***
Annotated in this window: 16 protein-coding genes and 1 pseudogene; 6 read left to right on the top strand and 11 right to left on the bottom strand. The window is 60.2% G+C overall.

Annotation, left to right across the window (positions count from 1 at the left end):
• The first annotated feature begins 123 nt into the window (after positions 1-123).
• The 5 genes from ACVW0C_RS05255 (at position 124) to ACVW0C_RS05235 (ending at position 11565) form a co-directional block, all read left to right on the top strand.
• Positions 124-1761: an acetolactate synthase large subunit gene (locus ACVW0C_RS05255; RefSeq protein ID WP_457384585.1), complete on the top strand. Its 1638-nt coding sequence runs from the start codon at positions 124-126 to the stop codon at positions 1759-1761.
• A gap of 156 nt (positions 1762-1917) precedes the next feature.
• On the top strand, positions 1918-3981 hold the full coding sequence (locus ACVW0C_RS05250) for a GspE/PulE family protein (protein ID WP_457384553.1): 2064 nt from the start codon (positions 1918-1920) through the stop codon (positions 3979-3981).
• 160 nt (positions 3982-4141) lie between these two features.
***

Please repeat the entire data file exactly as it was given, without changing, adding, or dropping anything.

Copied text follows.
Annotated in this window: 16 protein-coding genes and 1 pseudogene; 6 read left to right on the top strand and 11 right to left on the bottom strand. The window is 60.2% G+C overall.

Annotation, left to right across the window (positions count from 1 at the left end):
• The first annotated feature begins 123 nt into the window (after positions 1-123).
• The 5 genes from ACVW0C_RS05255 (at position 124) to ACVW0C_RS05235 (ending at position 11565) form a co-directional block, all read left to right on the top strand.
• Positions 124-1761: an acetolactate synthase large subunit gene (locus ACVW0C_RS05255; RefSeq protein ID WP_457384585.1), complete on the top strand. Its 1638-nt coding sequence runs from the start codon at positions 124-126 to the stop codon at positions 1759-1761.
• A gap of 156 nt (positions 1762-1917) precedes the next feature.
• On the top strand, positions 1918-3981 hold the full coding sequence (locus ACVW0C_RS05250) for a GspE/PulE family protein (protein ID WP_457384553.1): 2064 nt from the start codon (positions 1918-1920) through the stop codon (positions 3979-3981).
• 160 nt (positions 3982-4141) lie between these two features.